This is the first of many conversations I’ll be having with myself this semester on this subject.
William Say, Matt. I heard you were teaching this semester. Where?
Matt At a place Russell Kirk would have called “Behemoth U.” A good school with a fine reputation.
William Lot of students, eh?
Matt More than you can shake a diploma at.
William What are you teaching?
Matt Statistics, of course, a mid-level Calculus section, and a class that can best be described as Math For Those Who Cannot Do Math.
William What’s that?
Matt Everybody has to have a math credit to graduate, and this is one of the courses designed to give that credit. Everybody is supposed to be able to solve algebraic equations before enrolling.
William Can they?
Matt They cannot. First day of class, I gave them this one for fun (all answers were anonymous):
(3x – 7)/4 = x + 4.
William How’d they do?
Matt About 15% figured it out. Most wrong answers were, let us say, curious. But mostly they just didn’t attempt it.
William College is about learning, you know. No doubt, they’ll refresh their memories as the semester continues. Not everybody can remember high school algebra on command.
Matt I also asked them, “What is one-third of one-half?”
William They must have done better on that one.
Matt Sure. About 20% got it. The wrong answers were confusing. Some said 1/7, a few said, 1/8, 1/4, 1/16. One said “1.3333”. But most didn’t answer.
William I don’t like your tone. This is the first day math class for people who just aren’t good at math. Some people aren’t, you know.
Matt Yes, some people aren’t. But you know, I also asked these questions to the other classes, and those had stronger mathematical prerequisites. More knew the answers, but only in the calculus class did a majority do well.
William See? There’s hope!
Matt Yeah, but all of the students in the calculus class should have answered correctly, not just most.
William I still think you’re being too harsh. This was the first day.
Matt I also asked them the year the American Civil War started.
William You asked math students that? That’s obviously not fair.
Matt Are you telling me that college students shouldn’t know the answer?
William Well, not quite. But not everybody will remember the exact year.
Matt One student said 1954.
William Obviously a typo.
Matt Didn’t look like one. Others said 1701, 1740, “1770s”, 1779, 1846, 1887, 1945. Most just didn’t answer, but a few jotted down “who cares?”, or something like “This is statistics?”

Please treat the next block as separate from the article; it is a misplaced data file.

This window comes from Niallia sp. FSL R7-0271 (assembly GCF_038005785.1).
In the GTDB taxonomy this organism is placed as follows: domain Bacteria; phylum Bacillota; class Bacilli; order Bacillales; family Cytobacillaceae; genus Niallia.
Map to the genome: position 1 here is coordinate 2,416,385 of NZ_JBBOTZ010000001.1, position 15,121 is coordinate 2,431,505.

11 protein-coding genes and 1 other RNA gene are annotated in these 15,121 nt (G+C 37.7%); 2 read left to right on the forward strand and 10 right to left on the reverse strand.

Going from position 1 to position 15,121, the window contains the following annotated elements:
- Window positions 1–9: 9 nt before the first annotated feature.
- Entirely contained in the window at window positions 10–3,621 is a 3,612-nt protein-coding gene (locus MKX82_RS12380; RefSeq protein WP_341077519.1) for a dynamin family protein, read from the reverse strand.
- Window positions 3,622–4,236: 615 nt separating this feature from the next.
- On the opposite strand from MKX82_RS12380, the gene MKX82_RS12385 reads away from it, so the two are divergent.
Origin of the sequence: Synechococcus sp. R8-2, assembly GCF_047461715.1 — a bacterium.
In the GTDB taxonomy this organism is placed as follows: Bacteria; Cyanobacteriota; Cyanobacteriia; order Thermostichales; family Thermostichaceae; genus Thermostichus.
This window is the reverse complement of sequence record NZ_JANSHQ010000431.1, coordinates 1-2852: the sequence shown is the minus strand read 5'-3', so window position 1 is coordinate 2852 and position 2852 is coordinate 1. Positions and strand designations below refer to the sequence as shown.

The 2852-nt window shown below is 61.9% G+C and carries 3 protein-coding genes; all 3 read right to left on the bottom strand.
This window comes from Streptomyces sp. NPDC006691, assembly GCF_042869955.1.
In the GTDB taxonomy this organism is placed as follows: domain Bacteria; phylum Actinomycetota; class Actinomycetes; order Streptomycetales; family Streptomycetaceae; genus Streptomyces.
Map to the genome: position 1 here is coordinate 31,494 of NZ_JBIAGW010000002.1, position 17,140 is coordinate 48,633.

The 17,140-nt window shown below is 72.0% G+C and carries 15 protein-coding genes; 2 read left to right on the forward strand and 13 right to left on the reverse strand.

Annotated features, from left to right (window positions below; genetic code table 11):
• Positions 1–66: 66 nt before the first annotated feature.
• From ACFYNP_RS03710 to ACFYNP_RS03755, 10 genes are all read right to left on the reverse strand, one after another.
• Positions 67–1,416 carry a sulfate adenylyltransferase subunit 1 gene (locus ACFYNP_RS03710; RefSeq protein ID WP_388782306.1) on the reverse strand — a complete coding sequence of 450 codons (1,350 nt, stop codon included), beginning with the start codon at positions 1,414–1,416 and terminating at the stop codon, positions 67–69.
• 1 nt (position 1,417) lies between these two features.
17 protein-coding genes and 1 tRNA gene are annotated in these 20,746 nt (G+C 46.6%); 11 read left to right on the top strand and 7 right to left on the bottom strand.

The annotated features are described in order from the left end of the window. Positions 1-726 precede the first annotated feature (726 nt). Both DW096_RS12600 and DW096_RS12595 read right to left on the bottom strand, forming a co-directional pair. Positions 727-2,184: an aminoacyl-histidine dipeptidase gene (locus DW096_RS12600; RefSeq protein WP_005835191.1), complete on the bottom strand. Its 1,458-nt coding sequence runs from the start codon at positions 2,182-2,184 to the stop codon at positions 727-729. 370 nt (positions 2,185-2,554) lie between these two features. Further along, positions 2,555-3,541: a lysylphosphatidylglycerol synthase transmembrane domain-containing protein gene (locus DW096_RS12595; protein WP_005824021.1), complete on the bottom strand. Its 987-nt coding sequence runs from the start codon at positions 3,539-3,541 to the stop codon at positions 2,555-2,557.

William Well, it isn’t statistics you know. Students wouldn’t think to come prepared to class to answer questions on history.
Matt Only a handful knew the exact date; about 10% knew it plus or minus 10 years.
William Come on. They just weren’t ready.
Matt Want me to tell you the answers they gave me to, “In what year did the French Revolution begin?”
William I think we can skip it.
Matt Good thing, because I had the idea from the answers that they had never heard of the event.
William It’s the fault of the high schools. They were probably never taught.
Matt I can’t disagree with you, but don’t you think that college students should know the answer, even just to name the proper century?
William They’ll probably learn as they go along.
Matt I was happiest with the answer to, “Who wrote the play King Lear?” More than half, spelling aside, knew.
William So it’s not all bad news.
Matt But almost nobody knew who wrote Paradise Lost.
William High school again. They almost never teach poetry.
Matt They did better with naming a composer who worked in the eighteenth century. Those who knew, about two thirds, said either Mozart or Beethoven.
William That must have pleased you.
Matt Not one person—not one in all the classes—knew who Thucydides was. Some guessed, “Greek mathematician.”
William Obviously, then, these are clever kids. They knew that you were a mathematician and were thus likely to ask about other famous ones.
Matt But, of course, I didn’t.
William I suppose not. It is a hard question, though.
Matt Only if you don’t know the answer.
William Oh, that makes a lot of sense.
Matt I asked them what was the last book they read, which wasn’t assigned to them. About half gave answers. My Bookie Wook (which is a real book), Pride and Prejudice and Zombies, Harry Potter series, Quiet Strength, many in the Twilight series, I Hope They Serve Beer in Hell, and similar others.
William At least they’re reading.
Matt One wrote, “I don’t like reading.”
Matt This is the same statistics student who answered 16.6 for the multiplying fractions question.
William Like I said, not everybody…
Matt And for the algebra question this student said, “I don’t do algebra.”
William Maybe he was having a bad day.